In nineteen thirty two Norfolk Lavender Ltd was founded in the village with a partnership being arranged between local nurseryman called Linn Chilvers and a landowner named Francis Dusgate, to develop the cultivating and distilling of lavender and associated merchandise. 4 years later there would be over one hundred acres under cultivation. Ever since those early years the business has grown dramatically, and different types have been propagated. The lavender is today sold all throughout the world.

Heacham can be accessed from the the A149 and the B1454, it is approximately three miles from Hunstanton, 14 miles from King's Lynn, forty three miles from Norwich and about 190 kilometres (118 miles) from London.

A selection of Heacham streets and roads: Church Lane, Jubilee Road, Pound Lane, Joyce Lane, Caius Close, South Beach, Johnson Crescent, The Drift, Hunstanton Road, Broadway, Malthouse Crescent, Kenwood Road, Linn Chilvers Drive, Ingleby Close, Sunnyside, School Road, Cross Way, Davy Place, Gymkhana Way, Collins Lane, Witton Close, Caley Street, Hadley Crescent, Lords Lane, Lodge Road, Meadow Road, New Row, Torrey Close, Folgate Road, Gidney Drive, Forest Drive, Cameron Close, Wilton Road, Lynn Road, Rolfe Crescent, Woodend Road, St Marys Close, Blatchford Way, Sandringham Drive, Staithe Road, College Drive, Neville Road, North Beach, Station Road, Victoria Close, Pine Mall, Dix Close, Cedar Springs, High Street.

Attractions, places of interest, things to do and places to visit in and around Heacham: Green Quay, Wells and Walsingham Light Railway, Central Beach Skegness, Bircham Windmill, Lynnsport Miniature Railway, Friskney Decoy Wood, Church Farm Stow Bardolph, Grimston Warren, Trues Yard Fishing Museum, Norfolk Lavender, Hunstanton Beach, Playtowers, Searles Leisure Resort, Oasis Leisure Centre Hunstanton, Paint Pots, Lynn Museum, Parrot Sanctuary, St Georges Guildhall, Fakenham Superbowl, Searles Resort Golf Club, Big Kidz Karting, Houghton Hall, High Tower Shooting School, Walsingham Abbey Grounds and Museum, Wells Next The Sea Beach, Laser Quest Skegness, Castle Acre Priory, Fakenham Museum of Gas, Tales of the Old Gaol House, Captain Kids Adventure World, Blackborough End Equestrian Centre.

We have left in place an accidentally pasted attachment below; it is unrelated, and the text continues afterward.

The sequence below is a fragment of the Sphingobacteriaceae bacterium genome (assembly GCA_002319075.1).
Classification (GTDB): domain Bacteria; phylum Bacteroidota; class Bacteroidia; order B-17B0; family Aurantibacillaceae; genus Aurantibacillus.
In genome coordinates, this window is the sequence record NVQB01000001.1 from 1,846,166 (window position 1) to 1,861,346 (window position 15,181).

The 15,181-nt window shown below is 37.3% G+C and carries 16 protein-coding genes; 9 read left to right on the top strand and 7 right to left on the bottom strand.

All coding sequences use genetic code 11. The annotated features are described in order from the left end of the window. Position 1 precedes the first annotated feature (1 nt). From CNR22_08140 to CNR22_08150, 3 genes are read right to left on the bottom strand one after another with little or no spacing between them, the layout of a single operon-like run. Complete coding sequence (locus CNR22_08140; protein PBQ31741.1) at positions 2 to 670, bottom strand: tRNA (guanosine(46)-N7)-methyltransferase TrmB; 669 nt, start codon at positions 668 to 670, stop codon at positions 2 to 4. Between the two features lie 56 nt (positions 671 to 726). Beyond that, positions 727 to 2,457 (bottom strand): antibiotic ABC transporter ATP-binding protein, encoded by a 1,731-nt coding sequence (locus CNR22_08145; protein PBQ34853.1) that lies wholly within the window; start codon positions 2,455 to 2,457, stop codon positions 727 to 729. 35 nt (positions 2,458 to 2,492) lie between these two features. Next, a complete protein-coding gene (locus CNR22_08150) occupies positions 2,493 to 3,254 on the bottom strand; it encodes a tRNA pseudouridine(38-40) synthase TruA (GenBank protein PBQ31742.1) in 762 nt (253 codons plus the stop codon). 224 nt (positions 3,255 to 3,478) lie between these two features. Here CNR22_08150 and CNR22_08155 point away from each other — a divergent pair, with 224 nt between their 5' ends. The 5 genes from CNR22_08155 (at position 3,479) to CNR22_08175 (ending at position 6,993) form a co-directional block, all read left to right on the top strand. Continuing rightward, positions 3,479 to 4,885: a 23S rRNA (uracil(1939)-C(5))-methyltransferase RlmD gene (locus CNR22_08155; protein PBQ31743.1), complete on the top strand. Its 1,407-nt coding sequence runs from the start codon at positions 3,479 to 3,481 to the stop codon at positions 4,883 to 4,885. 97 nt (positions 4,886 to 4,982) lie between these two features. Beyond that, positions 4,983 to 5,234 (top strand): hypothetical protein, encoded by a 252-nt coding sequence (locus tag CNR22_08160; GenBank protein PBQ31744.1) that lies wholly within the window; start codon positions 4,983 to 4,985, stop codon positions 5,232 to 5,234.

For your stay in Heacham and the East of England you can arrange hotels and holiday accommodation at the most inexpensive rates making use of the hotels quote form included on the right hand side of this web page.

It's possible to read substantially more regarding the village and region on this site: Heacham.

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The above factfile will also be relevant for encircling settlements like : Docking, Old Hunstanton, Appleton, Brancaster, Hillington, South Creake, Flitcham, Burnham Deepdale, King's Lynn, Syderstone, Snettisham, Wolferton, Ringstead, Wells-Next-the-Sea, Dersingham, Sandringham, Ingoldisthorpe, Burnham Market, Southgate, Holkham, Thornham, Shernborne, Great Bircham, Hunstanton, North Wootton, West Newton, Brancaster Staithe, Sedgeford, Burnham Norton, North Creake. STREET MAP - WEATHER OUTLOOK

Assuming that you took pleasure in this tourist information and review to the East Anglia holiday resort of Heacham, you very well might find several of our alternative resort and town guides invaluable, for example our guide to Wymondham (Norfolk), or perhaps also the guide to King's Lynn (Norfolk). To inspect any of these web sites, just click on the relevant town or village name. We hope to see you back on the website in the near future. Different towns to check out in East Anglia include Wymondham, Sheringham and Great Yarmouth (Norfolk).